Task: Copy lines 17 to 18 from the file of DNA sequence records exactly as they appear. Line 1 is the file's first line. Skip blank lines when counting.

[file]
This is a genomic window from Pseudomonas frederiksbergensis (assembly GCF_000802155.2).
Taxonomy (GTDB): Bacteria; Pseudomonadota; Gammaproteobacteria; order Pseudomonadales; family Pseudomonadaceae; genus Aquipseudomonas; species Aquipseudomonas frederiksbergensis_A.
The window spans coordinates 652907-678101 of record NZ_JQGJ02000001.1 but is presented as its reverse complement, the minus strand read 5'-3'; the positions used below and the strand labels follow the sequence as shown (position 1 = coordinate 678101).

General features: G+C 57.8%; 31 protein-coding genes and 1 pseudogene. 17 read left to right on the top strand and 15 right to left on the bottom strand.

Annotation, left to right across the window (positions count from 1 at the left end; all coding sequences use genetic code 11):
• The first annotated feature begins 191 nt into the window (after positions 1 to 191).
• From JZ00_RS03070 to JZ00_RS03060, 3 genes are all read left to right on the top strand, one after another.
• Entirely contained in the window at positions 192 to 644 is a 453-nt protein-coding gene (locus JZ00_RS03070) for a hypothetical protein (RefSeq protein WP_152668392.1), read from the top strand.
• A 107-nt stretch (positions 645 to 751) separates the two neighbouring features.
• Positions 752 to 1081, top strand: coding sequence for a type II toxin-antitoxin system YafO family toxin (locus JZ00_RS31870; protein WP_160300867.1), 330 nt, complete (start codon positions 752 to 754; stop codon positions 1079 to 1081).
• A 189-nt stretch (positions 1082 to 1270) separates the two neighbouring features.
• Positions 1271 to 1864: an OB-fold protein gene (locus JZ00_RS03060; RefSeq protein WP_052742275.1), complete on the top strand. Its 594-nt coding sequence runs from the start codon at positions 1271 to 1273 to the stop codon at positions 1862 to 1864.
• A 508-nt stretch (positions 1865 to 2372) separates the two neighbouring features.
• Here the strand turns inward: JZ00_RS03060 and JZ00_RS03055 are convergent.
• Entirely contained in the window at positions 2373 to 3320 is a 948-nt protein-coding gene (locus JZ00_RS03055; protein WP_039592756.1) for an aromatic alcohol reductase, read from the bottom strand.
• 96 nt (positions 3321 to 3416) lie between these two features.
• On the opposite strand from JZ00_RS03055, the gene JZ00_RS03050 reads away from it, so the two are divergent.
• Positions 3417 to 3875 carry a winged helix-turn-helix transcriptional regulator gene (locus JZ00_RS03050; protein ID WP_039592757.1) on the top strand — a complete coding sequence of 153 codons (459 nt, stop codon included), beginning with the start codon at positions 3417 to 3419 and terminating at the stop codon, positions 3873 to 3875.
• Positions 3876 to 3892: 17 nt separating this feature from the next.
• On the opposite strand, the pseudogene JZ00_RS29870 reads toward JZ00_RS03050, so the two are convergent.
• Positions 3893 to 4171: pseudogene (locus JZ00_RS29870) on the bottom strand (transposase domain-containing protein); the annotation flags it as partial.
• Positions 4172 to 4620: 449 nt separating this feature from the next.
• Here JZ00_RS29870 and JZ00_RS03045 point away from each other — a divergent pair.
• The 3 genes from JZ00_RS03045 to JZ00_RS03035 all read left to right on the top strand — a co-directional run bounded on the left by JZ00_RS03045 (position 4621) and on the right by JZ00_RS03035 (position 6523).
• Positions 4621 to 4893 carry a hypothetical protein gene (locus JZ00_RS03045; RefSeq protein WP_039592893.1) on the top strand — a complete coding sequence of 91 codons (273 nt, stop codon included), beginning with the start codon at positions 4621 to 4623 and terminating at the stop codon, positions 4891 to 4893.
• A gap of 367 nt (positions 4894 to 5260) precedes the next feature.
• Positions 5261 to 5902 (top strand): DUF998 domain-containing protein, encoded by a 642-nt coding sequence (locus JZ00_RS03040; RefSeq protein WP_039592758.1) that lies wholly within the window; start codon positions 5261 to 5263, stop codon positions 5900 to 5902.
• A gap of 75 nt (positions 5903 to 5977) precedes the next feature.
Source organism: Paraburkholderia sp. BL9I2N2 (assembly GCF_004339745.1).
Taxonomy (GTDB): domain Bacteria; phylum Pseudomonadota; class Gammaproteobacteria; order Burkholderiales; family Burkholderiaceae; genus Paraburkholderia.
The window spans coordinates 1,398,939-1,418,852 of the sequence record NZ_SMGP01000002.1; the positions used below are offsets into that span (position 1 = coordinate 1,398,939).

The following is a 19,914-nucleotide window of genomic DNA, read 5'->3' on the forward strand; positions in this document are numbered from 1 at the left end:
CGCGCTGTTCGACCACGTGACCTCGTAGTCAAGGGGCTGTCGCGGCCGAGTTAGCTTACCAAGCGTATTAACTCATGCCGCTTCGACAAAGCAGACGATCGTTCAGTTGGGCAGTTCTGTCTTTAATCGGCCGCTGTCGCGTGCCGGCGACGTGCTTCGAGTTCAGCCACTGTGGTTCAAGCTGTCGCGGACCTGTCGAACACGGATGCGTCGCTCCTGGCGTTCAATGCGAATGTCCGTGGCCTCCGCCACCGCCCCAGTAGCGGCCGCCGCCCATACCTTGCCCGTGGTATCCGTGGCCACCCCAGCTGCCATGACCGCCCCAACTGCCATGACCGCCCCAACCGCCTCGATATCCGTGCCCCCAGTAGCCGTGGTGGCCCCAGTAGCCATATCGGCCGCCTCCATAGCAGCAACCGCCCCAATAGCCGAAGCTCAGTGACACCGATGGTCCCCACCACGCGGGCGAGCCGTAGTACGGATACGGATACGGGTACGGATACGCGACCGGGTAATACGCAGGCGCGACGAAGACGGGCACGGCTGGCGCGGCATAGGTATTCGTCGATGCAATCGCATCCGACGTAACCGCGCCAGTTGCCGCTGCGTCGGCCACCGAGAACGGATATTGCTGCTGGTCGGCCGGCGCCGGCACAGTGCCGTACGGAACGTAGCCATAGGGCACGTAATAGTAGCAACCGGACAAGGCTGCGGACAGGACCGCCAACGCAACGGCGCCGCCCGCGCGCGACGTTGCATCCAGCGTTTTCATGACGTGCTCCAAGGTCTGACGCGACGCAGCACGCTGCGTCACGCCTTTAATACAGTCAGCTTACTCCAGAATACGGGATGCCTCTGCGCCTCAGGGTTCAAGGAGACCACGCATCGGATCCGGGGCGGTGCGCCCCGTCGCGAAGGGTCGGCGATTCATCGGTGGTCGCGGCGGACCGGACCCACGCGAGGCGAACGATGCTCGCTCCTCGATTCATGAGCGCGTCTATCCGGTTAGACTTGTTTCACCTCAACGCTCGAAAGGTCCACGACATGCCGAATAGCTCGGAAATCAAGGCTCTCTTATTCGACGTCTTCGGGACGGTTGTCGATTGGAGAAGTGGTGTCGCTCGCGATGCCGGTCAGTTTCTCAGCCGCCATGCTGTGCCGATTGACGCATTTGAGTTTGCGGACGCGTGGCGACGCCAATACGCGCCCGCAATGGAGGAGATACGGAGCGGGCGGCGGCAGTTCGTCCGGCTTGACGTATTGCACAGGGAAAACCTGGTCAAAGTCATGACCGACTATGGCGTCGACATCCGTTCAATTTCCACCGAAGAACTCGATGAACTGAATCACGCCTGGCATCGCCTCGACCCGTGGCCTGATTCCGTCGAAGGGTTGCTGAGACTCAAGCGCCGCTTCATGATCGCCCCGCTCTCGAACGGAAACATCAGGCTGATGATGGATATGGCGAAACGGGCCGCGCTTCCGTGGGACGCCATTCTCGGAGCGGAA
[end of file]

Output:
• On the opposite strand from JZ00_RS03055, the gene JZ00_RS03050 reads away from it, so the two are divergent.
• Positions 3417 to 3875 carry a winged helix-turn-helix transcriptional regulator gene (locus JZ00_RS03050; protein ID WP_039592757.1) on the top strand — a complete coding sequence of 153 codons (459 nt, stop codon included), beginning with the start codon at positions 3417 to 3419 and terminating at the stop codon, positions 3873 to 3875.